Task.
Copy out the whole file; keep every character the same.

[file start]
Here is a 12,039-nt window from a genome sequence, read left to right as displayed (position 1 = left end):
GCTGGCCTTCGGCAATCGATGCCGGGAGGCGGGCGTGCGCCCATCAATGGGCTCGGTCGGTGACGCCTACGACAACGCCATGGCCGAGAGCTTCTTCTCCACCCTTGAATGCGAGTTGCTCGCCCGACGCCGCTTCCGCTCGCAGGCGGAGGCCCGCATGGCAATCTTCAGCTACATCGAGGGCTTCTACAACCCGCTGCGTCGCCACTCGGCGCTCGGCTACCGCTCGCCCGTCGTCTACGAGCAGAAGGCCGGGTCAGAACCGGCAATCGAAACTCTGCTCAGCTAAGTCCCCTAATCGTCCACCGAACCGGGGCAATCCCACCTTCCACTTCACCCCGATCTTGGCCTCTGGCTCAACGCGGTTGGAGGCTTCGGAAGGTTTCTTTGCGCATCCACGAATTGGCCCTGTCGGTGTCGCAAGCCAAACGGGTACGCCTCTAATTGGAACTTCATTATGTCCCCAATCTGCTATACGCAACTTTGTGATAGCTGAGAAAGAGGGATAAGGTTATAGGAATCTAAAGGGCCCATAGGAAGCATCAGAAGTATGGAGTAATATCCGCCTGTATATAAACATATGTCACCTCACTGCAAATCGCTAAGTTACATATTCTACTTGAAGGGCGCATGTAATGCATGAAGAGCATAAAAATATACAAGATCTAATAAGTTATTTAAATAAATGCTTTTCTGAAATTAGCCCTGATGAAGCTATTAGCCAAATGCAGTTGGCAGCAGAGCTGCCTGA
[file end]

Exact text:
Here is a 12,039-nt window from a genome sequence, read left to right as displayed (position 1 = left end):
GCTGGCCTTCGGCAATCGATGCCGGGAGGCGGGCGTGCGCCCATCAATGGGCTCGGTCGGTGACGCCTACGACAACGCCATGGCCGAGAGCTTCTTCTCCACCCTTGAATGCGAGTTGCTCGCCCGACGCCGCTTCCGCTCGCAGGCGGAGGCCCGCATGGCAATCTTCAGCTACATCGAGGGCTTCTACAACCCGCTGCGTCGCCACTCGGCGCTCGGCTACCGCTCGCCCGTCGTCTACGAGCAGAAGGCCGGGTCAGAACCGGCAATCGAAACTCTGCTCAGCTAAGTCCCCTAATCGTCCACCGAACCGGGGCAATCCCACCTTCCACTTCACCCCGATCTTGGCCTCTGGCTCAACGCGGTTGGAGGCTTCGGAAGGTTTCTTTGCGCATCCACGAATTGGCCCTGTCGGTGTCGCAAGCCAAACGGGTACGCCTCTAATTGGAACTTCATTATGTCCCCAATCTGCTATACGCAACTTTGTGATAGCTGAGAAAGAGGGATAAGGTTATAGGAATCTAAAGGGCCCATAGGAAGCATCAGAAGTATGGAGTAATATCCGCCTGTATATAAACATATGTCACCTCACTGCAAATCGCTAAGTTACATATTCTACTTGAAGGGCGCATGTAATGCATGAAGAGCATAAAAATATACAAGATCTAATAAGTTATTTAAATAAATGCTTTTCTGAAATTAGCCCTGATGAAGCTATTAGCCAAATGCAGTTGGCAGCAGAGCTGCCTGA